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Then Rutherford tried to hook and top-edged into Moin Khan's hands. As Crowe ran for the single, he felt pain in his left hamstring. He was on 81. Heavily strapped by New Zealand physio Mark Plummer, Crowe asked Imran for a runner and got one.
But a terrible mix-up between his runner, Greatbatch, and non-striker Ian Smith forced Crowe to return nine runs short of his second century in the tournament. He blamed himself.
"I had hit it to deep extra cover. I called because I saw it as an easy two. For some reason Greatbatch got a little bit misaligned. He was running to the far side, where the ball was. As he hesitated Ian Smith had run two. So Greatbach got run out coming back."
Still, New Zealand raised a formidable 262, which Crowe reckoned would easily compare to 300 today. "We thought 262 was 25 runs more than we desired, as 230-240 was the winning total against Australia [in the first match]."
Crowe also felt comfortable to sit out during the Pakistan innings and allow his deputy, Wright, to take over. "If we got 230 I might have been out on the park but because we got 260, we felt that I should not risk my leg."
Pakistan knew the target was steep. Javed Miandad wrote in his autobiography Cutting Edge : "Even though Eden Park has a short boundary, 263 from 50 overs is a demanding target under any conditions. We had, in fact, never reached that total batting second in the World Cup competition. It made us very nervous."
They lost Aamer Sohail in the seventh, trying a sweep shot. Imran walked in at No. 3, and along with Ramiz Raja steadied Pakistan.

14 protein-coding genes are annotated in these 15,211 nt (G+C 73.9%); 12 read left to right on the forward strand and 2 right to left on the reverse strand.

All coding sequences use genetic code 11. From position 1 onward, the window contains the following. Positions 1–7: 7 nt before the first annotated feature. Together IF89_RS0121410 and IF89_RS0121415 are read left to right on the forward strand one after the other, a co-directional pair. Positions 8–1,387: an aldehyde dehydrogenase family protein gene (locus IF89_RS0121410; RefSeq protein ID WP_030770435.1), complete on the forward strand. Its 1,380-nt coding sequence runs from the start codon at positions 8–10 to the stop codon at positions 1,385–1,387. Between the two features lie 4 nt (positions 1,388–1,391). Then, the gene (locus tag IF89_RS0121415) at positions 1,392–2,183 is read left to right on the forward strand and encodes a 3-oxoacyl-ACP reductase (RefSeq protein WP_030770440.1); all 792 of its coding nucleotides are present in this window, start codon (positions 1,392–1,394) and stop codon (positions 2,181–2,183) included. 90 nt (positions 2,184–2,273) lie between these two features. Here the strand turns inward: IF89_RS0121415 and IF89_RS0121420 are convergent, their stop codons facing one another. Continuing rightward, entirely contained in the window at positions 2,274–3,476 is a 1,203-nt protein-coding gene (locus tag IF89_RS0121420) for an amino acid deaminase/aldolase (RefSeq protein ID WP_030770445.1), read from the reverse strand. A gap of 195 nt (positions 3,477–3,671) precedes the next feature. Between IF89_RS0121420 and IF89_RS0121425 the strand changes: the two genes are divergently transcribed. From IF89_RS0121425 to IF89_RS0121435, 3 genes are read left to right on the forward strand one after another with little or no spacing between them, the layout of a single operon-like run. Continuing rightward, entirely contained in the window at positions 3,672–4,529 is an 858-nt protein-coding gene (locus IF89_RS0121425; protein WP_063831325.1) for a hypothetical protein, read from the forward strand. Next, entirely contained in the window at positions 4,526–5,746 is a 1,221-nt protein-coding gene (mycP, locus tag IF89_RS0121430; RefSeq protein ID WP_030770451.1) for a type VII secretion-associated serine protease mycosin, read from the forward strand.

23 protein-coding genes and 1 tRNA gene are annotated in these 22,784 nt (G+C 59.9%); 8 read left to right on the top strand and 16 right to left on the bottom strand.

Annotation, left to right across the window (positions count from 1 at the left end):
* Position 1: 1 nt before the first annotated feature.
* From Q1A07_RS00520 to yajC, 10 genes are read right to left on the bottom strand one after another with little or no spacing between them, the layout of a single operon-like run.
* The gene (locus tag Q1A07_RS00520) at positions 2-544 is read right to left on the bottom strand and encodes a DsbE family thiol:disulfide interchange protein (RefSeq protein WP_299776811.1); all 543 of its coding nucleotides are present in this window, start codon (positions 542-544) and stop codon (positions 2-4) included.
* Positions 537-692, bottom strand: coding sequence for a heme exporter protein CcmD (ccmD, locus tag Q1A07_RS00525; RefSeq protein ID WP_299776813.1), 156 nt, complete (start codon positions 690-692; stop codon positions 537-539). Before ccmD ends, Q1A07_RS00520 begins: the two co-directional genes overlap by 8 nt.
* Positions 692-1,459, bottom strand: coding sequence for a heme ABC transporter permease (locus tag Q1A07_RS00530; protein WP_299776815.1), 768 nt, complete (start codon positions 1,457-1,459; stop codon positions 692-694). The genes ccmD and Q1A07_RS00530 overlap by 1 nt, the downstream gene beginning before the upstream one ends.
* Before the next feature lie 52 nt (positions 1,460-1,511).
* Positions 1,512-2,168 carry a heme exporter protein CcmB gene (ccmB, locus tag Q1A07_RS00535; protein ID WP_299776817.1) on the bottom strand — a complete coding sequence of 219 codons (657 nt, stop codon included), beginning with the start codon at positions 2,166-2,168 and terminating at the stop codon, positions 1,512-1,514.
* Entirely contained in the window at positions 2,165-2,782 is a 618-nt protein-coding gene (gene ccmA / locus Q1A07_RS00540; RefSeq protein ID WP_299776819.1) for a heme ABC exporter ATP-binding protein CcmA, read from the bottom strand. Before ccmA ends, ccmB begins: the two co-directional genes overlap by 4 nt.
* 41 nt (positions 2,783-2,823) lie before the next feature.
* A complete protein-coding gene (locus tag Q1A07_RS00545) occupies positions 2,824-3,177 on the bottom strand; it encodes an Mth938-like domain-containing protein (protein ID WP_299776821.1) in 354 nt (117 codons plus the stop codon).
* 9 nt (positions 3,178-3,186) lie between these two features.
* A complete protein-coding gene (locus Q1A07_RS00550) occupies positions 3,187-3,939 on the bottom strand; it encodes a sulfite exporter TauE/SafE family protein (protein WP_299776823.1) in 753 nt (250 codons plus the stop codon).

Crowe, meanwhile, was fidgety and restless in the dressing room. Along with New Zealand coach Wally Lees, he had laid out an elaborate bowling plan with a heavy emphasis on rotating bowlers. As many as 17 bowling changes were planned and Crowe had worked out how many over spells each of them would bowl in the chase.
"I was the only one who knew the script really," Crowe says. "Lots of bowling changes, short spells, was the key really because that would not allow any batsman to get in." But Wright decided to attack straightaway.
"Danny Morrison had knocked over a couple of Pakistan batsmen in the first over three days earlier. And for some reason John Wright started off with Dipak Patel rather than Danny. I felt that was weird. So everything changed - he just interpreted it completely opposite to the way I did. But he just did not know it as well as I knew it [the plan] and I should have been out in the middle," Crowe says. Incidentally Wright had missed the Christchurch match due to injury.
Pakistan, though they were going slow, still had wickets in hand. But then Ramiz hit straight to Morrison off Willie Watson. Wright then stuck with Gavin Larsen. "I was concerned because our tactics had changed," Crowe said. "We were bowling guys in long spells until they got hit. And we weren't bowling Andrew Jones, our fifth bowler. Andrew Jones had to bowl. And I did not understand why he wasn't."